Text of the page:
Digital imaging has been applied to structure analysis of biological macromolecules in combination with electron energy filtering. Energy filtering can improve the image contrast of frozen-hydrated specimens, but needs a high-sensitivity imaging device instead of photographic film, because of a decrease in electrons after filtration. Here, a lens-coupled slow-scan charge-coupled device (SSCCD) camera with a post-column-type energy filter were examined to image bacterial flagellar filaments embedded in ice. We first measured the modulation transfer function of this camera and showed the remarkable improvement, compared to other fiber-coupled SSCCD cameras. The 3D structure calculated at ∼7-Å resolution clearly resolves α-helices. Furthermore, filtered datasets recorded on the SSCCD camera with liquid-nitrogen and liquid-helium cooling were compared with the previous unfiltered one on film with liquid-helium cooling. This report describes the suitability of digital imaging with energy filtering for higher-resolution structure studies from its practical application.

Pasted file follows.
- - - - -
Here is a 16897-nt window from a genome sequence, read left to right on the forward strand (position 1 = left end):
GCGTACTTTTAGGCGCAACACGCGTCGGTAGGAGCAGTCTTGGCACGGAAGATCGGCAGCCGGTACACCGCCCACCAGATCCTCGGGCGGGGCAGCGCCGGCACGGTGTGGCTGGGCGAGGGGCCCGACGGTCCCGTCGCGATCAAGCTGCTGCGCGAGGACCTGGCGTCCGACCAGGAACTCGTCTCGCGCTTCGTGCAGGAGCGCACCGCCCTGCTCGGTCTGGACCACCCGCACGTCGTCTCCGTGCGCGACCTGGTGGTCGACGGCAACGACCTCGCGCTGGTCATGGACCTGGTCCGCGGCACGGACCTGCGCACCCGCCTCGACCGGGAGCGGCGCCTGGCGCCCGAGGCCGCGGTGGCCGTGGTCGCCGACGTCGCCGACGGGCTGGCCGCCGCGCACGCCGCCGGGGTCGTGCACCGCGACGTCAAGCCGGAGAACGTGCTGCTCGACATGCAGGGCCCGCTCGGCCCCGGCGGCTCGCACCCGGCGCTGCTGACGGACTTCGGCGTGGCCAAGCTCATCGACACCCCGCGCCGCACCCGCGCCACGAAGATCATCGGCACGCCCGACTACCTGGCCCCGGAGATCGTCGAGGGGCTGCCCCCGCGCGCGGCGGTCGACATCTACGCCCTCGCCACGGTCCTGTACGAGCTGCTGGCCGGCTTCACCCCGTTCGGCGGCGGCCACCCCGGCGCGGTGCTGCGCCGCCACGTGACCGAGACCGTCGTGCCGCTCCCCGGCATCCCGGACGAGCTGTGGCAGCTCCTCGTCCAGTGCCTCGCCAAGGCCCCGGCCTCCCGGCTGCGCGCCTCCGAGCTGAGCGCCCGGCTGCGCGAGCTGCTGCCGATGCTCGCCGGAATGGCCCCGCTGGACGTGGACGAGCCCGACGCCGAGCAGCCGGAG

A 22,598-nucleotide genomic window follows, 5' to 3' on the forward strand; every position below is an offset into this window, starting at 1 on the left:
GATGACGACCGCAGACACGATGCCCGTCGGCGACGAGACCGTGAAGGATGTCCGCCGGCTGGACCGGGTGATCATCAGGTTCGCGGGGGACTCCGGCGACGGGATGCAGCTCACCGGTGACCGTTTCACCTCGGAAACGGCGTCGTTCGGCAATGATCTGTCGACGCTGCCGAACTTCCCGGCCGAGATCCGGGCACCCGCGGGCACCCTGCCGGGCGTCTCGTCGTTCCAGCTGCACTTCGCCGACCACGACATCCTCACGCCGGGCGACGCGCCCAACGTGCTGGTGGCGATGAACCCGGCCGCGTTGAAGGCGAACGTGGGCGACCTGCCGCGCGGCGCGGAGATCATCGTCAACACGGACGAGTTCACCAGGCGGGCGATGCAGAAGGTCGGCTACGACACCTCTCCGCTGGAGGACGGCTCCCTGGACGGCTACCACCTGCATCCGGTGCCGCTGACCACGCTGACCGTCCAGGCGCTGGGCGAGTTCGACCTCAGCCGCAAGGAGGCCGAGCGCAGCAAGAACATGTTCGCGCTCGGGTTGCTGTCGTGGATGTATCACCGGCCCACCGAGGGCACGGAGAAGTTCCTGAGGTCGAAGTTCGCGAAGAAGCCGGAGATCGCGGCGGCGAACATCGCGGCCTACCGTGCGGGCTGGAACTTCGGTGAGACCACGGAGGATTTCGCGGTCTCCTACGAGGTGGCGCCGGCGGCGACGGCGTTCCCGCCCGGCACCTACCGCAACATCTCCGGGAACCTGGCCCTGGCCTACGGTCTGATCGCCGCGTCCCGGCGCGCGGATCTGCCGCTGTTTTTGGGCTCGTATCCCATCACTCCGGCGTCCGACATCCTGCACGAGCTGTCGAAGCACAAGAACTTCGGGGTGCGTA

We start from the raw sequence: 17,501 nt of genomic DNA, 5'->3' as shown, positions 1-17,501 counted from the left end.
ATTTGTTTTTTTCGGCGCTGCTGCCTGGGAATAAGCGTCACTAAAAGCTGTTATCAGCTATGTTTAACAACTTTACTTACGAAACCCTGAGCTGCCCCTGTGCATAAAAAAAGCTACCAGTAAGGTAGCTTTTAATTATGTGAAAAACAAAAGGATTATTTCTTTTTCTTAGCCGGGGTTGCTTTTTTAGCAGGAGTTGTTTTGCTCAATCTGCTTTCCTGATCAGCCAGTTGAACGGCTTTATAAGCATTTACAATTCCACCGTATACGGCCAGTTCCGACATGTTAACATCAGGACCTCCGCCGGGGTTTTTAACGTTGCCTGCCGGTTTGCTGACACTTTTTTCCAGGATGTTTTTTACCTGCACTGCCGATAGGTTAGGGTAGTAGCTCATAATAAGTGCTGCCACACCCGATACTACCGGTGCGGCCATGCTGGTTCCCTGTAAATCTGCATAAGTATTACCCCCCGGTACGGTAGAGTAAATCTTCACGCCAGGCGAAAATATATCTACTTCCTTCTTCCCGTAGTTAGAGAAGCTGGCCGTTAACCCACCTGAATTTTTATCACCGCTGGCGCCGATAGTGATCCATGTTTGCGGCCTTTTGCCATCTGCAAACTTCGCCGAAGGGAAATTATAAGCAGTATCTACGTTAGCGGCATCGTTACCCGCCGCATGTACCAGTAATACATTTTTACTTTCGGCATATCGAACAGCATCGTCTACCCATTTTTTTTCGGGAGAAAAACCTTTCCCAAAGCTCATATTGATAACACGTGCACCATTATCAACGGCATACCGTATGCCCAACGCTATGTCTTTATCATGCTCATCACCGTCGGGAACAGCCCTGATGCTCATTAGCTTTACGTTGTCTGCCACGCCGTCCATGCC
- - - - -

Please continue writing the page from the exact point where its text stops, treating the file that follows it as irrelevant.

|Number of pages||8|
|Journal||Microscopy and Microanalysis|
|Publication status||Published - 2008 Aug|
- Cryoelectron microscopy
- Flagellar filament
- Liquid-helium cooling
ASJC Scopus subject areas